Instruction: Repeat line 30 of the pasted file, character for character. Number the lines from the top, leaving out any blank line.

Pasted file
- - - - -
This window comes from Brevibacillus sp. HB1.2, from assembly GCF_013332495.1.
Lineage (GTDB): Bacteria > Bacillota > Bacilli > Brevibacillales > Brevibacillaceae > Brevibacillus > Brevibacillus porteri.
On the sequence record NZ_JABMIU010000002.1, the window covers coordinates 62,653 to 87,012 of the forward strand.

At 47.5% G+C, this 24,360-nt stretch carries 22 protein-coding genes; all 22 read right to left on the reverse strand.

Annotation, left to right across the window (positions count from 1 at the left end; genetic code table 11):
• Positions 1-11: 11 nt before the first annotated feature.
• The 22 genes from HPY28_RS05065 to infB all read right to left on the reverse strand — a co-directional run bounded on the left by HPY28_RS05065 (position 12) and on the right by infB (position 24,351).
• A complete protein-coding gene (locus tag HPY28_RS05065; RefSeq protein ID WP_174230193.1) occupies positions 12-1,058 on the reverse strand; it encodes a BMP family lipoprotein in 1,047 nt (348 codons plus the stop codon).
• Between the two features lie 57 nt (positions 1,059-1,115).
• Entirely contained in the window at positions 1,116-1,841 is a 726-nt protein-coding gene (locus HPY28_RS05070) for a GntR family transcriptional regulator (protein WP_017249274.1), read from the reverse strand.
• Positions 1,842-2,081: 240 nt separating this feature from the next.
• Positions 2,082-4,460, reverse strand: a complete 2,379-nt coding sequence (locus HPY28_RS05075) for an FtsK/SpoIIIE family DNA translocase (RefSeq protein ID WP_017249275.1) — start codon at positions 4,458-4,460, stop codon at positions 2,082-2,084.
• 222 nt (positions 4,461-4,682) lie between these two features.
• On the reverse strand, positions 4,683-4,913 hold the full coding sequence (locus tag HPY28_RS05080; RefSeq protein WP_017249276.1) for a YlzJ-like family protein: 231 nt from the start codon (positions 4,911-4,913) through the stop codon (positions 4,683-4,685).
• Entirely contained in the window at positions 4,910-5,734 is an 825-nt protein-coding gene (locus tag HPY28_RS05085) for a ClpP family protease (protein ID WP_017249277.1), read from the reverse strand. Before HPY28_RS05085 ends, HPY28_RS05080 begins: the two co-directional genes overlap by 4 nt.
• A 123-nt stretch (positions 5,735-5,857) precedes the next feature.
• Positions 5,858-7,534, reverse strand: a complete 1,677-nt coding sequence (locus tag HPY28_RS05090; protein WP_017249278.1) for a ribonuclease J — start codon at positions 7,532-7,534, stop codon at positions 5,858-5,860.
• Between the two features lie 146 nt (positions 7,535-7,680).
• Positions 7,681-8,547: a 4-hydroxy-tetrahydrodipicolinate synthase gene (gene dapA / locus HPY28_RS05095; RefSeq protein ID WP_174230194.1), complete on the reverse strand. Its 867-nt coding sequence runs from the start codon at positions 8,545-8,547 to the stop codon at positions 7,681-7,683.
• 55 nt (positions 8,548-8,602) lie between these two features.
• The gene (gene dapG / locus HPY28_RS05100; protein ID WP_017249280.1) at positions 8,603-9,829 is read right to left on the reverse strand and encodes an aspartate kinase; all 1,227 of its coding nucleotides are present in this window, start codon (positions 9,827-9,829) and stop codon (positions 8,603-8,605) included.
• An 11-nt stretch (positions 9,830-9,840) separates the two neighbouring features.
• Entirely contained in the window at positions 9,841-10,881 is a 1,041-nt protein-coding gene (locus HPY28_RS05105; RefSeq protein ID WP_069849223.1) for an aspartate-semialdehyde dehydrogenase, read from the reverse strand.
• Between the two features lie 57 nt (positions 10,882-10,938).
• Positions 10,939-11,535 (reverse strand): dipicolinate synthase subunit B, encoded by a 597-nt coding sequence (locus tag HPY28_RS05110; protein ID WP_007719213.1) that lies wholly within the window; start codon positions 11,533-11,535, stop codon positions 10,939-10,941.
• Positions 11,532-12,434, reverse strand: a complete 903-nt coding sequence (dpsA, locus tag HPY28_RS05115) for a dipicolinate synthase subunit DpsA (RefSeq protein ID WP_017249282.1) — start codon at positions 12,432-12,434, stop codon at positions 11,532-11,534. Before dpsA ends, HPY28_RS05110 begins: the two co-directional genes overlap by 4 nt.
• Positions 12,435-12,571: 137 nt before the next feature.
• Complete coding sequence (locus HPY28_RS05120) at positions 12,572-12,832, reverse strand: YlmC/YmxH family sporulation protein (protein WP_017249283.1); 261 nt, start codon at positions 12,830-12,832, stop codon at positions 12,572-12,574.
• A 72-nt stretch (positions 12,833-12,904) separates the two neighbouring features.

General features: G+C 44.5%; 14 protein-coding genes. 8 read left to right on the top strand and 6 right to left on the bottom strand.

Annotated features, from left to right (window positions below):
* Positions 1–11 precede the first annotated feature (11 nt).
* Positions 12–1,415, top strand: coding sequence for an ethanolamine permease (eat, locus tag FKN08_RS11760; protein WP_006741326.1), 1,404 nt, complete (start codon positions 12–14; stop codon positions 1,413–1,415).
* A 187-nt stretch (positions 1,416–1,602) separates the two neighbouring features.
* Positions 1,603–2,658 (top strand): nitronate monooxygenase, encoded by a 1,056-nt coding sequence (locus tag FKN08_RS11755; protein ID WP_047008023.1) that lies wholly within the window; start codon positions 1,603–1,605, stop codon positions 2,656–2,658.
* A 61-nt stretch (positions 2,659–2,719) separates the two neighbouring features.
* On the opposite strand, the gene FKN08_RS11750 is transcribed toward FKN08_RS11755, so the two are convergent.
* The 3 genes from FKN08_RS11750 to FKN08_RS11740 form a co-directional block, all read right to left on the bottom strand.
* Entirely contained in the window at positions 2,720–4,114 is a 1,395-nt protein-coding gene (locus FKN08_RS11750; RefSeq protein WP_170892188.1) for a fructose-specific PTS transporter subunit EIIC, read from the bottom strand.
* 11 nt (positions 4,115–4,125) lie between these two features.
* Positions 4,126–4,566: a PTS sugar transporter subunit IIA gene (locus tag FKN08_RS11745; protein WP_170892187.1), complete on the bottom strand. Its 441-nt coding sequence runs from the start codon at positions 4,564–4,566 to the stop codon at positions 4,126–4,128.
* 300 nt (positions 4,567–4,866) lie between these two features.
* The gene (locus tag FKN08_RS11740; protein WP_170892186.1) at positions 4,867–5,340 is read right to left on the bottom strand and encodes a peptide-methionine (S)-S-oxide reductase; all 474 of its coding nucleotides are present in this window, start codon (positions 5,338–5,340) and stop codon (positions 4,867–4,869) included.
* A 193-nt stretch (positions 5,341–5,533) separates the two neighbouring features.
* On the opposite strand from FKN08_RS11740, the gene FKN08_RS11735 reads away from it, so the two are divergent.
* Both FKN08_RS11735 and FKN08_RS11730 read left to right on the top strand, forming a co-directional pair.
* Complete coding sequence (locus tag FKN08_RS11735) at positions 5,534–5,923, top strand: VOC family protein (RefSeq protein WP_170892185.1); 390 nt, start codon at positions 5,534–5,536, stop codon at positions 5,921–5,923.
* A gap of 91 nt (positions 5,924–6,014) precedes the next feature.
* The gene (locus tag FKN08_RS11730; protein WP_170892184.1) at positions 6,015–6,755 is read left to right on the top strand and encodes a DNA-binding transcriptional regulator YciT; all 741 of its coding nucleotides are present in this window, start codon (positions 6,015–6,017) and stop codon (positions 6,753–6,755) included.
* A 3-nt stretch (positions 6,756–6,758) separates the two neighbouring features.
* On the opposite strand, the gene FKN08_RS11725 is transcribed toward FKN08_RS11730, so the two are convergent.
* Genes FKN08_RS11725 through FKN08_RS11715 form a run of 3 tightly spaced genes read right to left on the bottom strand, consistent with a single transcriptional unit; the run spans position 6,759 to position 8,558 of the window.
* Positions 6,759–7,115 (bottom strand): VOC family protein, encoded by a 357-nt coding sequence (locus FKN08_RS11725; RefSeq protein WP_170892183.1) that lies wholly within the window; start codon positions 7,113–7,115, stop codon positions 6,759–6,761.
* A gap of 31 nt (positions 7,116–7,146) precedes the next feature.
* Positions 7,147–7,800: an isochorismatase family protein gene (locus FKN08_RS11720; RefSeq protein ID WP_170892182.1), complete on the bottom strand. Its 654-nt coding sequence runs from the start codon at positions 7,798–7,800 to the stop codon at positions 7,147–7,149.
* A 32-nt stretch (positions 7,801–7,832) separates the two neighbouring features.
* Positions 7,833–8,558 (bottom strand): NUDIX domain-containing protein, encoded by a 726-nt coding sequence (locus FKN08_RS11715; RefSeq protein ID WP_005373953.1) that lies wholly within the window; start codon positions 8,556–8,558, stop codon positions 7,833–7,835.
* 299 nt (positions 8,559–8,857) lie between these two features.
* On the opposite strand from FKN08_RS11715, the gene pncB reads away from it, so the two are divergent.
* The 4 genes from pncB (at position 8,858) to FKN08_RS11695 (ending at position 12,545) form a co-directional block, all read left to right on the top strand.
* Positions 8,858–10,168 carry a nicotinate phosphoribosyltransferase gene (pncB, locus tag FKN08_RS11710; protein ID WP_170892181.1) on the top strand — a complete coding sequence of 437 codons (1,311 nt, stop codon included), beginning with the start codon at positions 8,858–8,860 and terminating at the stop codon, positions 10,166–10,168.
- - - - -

General features: G+C 44.5%; 14 protein-coding genes. 8 read left to right on the top strand and 6 right to left on the bottom strand.